The rise of the cheap smartphone
As smartphones reach the masses, a host of vendors are eager to serve them
NEXT month Britons will have yet more smartphones to choose from, when devices from Wiko, a two-year-old French company, go on sale. Wiko will be hoping that its phones, which in France start at around 70, prove as popular across the Channel as at home. In 2013 nearly 7% of French first-time smartphone-buyers plumped for a Wiko, says Carolina Milanesi of Kantar Worldpanel, a research firm. In early 2014 the firm claims to have been the second-biggest vendor in France.
Wiko is not alone. In both rich countries and poor ones, cheaper smartphone brands are making inroads. Demand for pricey phones, mainly in developed economies, is slowing, but that for less expensive devices is booming. People buying their first smartphones today, perhaps to replace a basic handset, care less about the brand and more about price than the richer, keener types of a few years ago.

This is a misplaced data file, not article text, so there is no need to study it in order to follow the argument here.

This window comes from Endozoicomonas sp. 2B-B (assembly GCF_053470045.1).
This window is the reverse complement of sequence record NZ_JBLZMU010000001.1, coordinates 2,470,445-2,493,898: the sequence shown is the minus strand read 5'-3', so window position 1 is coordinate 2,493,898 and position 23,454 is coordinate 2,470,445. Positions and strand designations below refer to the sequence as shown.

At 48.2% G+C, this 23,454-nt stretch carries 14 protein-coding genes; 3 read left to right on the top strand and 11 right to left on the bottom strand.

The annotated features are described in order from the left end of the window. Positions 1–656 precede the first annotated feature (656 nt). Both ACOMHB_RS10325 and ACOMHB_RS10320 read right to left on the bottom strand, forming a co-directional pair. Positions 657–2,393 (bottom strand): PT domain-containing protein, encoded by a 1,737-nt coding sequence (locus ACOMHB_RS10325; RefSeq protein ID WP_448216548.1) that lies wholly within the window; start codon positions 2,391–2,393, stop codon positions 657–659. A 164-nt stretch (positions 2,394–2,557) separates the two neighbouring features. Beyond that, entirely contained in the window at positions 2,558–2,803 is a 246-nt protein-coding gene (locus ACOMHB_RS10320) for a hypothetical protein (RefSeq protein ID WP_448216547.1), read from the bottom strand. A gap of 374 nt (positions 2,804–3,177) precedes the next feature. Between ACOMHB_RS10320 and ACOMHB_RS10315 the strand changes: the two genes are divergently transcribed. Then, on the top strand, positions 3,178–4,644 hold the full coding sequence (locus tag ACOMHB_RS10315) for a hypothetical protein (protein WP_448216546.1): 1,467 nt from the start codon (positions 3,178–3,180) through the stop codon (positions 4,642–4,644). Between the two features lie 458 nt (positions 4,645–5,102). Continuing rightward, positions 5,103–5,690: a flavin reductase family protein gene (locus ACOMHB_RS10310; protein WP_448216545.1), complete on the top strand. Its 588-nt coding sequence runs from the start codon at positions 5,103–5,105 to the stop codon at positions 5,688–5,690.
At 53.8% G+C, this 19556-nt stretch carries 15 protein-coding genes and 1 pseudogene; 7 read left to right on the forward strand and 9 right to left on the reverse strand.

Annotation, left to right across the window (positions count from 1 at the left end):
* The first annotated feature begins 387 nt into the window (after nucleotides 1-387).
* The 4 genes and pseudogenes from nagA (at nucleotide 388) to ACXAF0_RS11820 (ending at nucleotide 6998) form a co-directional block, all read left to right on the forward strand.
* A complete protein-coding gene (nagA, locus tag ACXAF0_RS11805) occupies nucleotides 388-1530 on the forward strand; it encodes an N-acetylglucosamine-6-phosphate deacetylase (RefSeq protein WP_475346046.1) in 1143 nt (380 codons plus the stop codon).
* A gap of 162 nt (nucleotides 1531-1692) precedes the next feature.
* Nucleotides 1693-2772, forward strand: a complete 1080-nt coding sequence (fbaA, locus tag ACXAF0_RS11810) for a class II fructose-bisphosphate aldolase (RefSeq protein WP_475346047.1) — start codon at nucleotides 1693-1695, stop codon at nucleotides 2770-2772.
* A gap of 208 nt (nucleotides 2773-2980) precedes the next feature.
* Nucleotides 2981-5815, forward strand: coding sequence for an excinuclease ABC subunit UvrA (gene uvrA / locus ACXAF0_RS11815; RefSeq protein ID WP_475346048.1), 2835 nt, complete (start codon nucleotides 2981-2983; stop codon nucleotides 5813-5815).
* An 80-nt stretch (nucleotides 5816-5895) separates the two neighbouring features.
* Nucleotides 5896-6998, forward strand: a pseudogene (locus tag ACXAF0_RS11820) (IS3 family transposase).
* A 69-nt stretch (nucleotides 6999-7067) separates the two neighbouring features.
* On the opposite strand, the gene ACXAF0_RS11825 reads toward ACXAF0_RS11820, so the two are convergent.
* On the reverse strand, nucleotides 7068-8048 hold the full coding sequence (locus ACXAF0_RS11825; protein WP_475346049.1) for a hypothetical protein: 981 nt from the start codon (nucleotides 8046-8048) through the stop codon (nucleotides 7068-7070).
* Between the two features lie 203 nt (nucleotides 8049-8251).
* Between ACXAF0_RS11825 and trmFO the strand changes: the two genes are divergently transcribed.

They are likely to pay less for a nice new smartphone than they did for their shabby old device, because the cost of making smartphones has tumbled. Vendors can buy standardised processors which chip designers such as America's Qualcomm, the market leader, and competitors such as Taiwan's MediaTek or China's Spreadtrum are scrapping furiously to provide in ever-rising quality at ever-lower prices. They choose cameras, screens and so forth to wrap aroun英语听力